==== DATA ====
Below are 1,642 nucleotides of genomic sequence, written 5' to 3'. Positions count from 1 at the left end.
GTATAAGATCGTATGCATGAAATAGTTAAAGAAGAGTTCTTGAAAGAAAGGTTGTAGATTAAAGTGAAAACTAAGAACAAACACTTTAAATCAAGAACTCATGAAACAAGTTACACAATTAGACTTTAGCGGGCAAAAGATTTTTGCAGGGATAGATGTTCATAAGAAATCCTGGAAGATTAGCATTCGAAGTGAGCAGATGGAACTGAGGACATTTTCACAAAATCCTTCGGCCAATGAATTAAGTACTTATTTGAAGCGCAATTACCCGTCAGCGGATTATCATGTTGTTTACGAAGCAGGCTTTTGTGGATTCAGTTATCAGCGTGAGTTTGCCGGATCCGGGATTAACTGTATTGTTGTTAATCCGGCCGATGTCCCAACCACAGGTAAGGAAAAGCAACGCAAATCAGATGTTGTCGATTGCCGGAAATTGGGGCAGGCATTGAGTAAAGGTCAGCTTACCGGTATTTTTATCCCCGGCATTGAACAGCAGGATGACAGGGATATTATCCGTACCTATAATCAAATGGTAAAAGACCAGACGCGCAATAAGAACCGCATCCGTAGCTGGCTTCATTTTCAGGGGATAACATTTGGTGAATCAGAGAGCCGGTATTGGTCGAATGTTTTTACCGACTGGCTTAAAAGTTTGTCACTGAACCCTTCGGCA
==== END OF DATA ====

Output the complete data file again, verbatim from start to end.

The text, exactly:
Below are 1,642 nucleotides of genomic sequence, written 5' to 3'. Positions count from 1 at the left end.
GTATAAGATCGTATGCATGAAATAGTTAAAGAAGAGTTCTTGAAAGAAAGGTTGTAGATTAAAGTGAAAACTAAGAACAAACACTTTAAATCAAGAACTCATGAAACAAGTTACACAATTAGACTTTAGCGGGCAAAAGATTTTTGCAGGGATAGATGTTCATAAGAAATCCTGGAAGATTAGCATTCGAAGTGAGCAGATGGAACTGAGGACATTTTCACAAAATCCTTCGGCCAATGAATTAAGTACTTATTTGAAGCGCAATTACCCGTCAGCGGATTATCATGTTGTTTACGAAGCAGGCTTTTGTGGATTCAGTTATCAGCGTGAGTTTGCCGGATCCGGGATTAACTGTATTGTTGTTAATCCGGCCGATGTCCCAACCACAGGTAAGGAAAAGCAACGCAAATCAGATGTTGTCGATTGCCGGAAATTGGGGCAGGCATTGAGTAAAGGTCAGCTTACCGGTATTTTTATCCCCGGCATTGAACAGCAGGATGACAGGGATATTATCCGTACCTATAATCAAATGGTAAAAGACCAGACGCGCAATAAGAACCGCATCCGTAGCTGGCTTCATTTTCAGGGGATAACATTTGGTGAATCAGAGAGCCGGTATTGGTCGAATGTTTTTACCGACTGGCTTAAAAGTTTGTCACTGAACCCTTCGGCA